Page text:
One annoying side effect of online life: We have far too many accounts on far too many devices that require a password. Probably the most common way to manage this confusion is to come up with a good password and use it everywhere... which we know is a terrible idea.
The best method is to use a unique password for each account, which is much more secure, but more difficult to manage. And for that, we need a good password manager, so that we don’t have to use dangerous methods like spreadsheets, sticky notes, or overworked brain cells.
Two of the most popular password managers are 1Password by AgileBits and LastPass by Marvasol, and they both recently expanded their apps to include support for the Apple Watch. They work similarly on Macs, Windows computers, and Android and iOS devices—and now the Apple Watch—by storing your online logins in a database and then unlocking them with a single “master password” when you need to use them.
In addition to managing passwords, both apps provide a secure way to store other types of info, such as bank accounts and credit cards, or just general free-form secure notes. They also give you the option of creating profiles that can automatically complete payment forms with your name, address, and payment info. And each one provides a way to sync your data among all your devices.
We’ve come to trust how these apps work across our Macs and iOS devices, but how do they stack up on the Watch, given that we don’t actually need to use our account passwords on the Watch that often (if ever)? Let’s take a look.
Easy access to your password vault
Getting started with LastPass or 1Password on your watch is a cinch, once you have your account set up. You can enable these apps for the Watch from within their respective iOS app settings or from the Apple Watch app on your iPhone. Both apps give you the option of further securing your data with a 4-digit PIN code that you enter occasionally when accessing their Watch apps, but they take a slightly different approach in the way they let you access their password databases stored on your iPhone—LastPass for Apple Watch gives you access to your entire iOS password vault, while 1Password requires that you specially tag items in the iOS app before they will appear on the Watch. In either case, no data is being stored permanently on the Watch: Your Watch and iPhone must be paired and in communication for your password data to be available on the Apple Watch.
In both apps, you can scroll through your vault using the Digital Crown. If you’ve carefully tagged only a few important 1Password records, then finding any of them on the Watch is a quick and easy task. But since LastPass makes your entire database available on the Apple Watch, those items can be a little slow to appear, and scrolling can take awhile. Luckily, LastPass provides a bit of help: Rather than mixing logins, notes, and profiles into a single list as 1Password does, LastPass segregates them into separate views. LastPass also lets you search your vault using your voice, which I’ve found works relatively well. But all this takes a few extra steps.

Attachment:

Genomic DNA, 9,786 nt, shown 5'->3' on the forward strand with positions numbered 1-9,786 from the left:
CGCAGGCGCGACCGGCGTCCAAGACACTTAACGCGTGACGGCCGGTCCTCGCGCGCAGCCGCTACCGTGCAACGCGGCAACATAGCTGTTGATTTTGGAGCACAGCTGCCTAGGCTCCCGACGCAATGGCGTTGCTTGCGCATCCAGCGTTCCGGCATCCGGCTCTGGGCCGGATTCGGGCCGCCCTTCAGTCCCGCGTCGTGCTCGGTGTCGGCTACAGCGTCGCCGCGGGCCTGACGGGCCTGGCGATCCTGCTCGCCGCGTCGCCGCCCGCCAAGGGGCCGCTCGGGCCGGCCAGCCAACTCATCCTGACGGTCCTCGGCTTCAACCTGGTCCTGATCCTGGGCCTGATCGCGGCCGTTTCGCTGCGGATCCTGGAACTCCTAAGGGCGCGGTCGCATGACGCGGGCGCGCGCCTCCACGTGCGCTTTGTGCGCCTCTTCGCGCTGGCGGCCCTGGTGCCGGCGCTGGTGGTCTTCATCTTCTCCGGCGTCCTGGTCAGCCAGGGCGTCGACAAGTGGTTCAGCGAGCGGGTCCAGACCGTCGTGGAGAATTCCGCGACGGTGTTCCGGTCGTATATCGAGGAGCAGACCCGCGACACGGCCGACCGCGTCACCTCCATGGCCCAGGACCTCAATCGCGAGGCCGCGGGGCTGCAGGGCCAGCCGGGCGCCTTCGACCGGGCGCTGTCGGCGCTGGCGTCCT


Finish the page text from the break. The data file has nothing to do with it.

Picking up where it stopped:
At the start, I was hoping that I would be able to use my Apple Watch to control 1Password and LastPass on my iPhone, and I was a little disappointed to see that both apps limit you to only viewing your saved logins, profiles, and notes. But this still can be useful for keeping important information handy, in case you should need to log in to an account from an unfamiliar computer, for example.
In my case, I’ve used LastPass and 1Password’s password generators to replace all my passwords with long cryptic ones, and reading those on the Apple Watch’s small screen can be challenging, so I appreciate how 1Password helps make these more legible by displaying upper/lower-case, numbers and special characters in different colors. LastPass has a special feature that lets you create secure notes directly from the Apple Watch via voice dictation but I’ve had some trouble getting this to work reliably.
I’m an unusual case—I use both 1Password and LastPass on a daily basis. I’ve been a 1Password user on my Mac and iOS devices for many years, while at my day gig we recently deployed LastPass Enterprise—an enhanced version of the app with business-level security and sharing features. So, I find myself moving between 1Password and LastPass quite frequently on all my devices.
While I can appreciate the convenience of having my entire LastPass database available on my Apple Watch as well as the app’s useful filtering and searching tools, I prefer 1Password’s simpler (and arguably more secure) approach of displaying only the items that I really want to have available on my Watch.
Regardless, both apps’ Apple Watch support is very limited, and I’m hoping this will improve once the Apple Watch’s ecosystem starts to grow and the device becomes more powerful. Until then, I don’t recommend that anyone choose one app over the other based solely on their Apple Watch features—you really need to evaluate all the very useful benefits of the desktop and iOS versions of LastPass and 1Password to make that decision. (And if it helps, our favorite is 1Password.)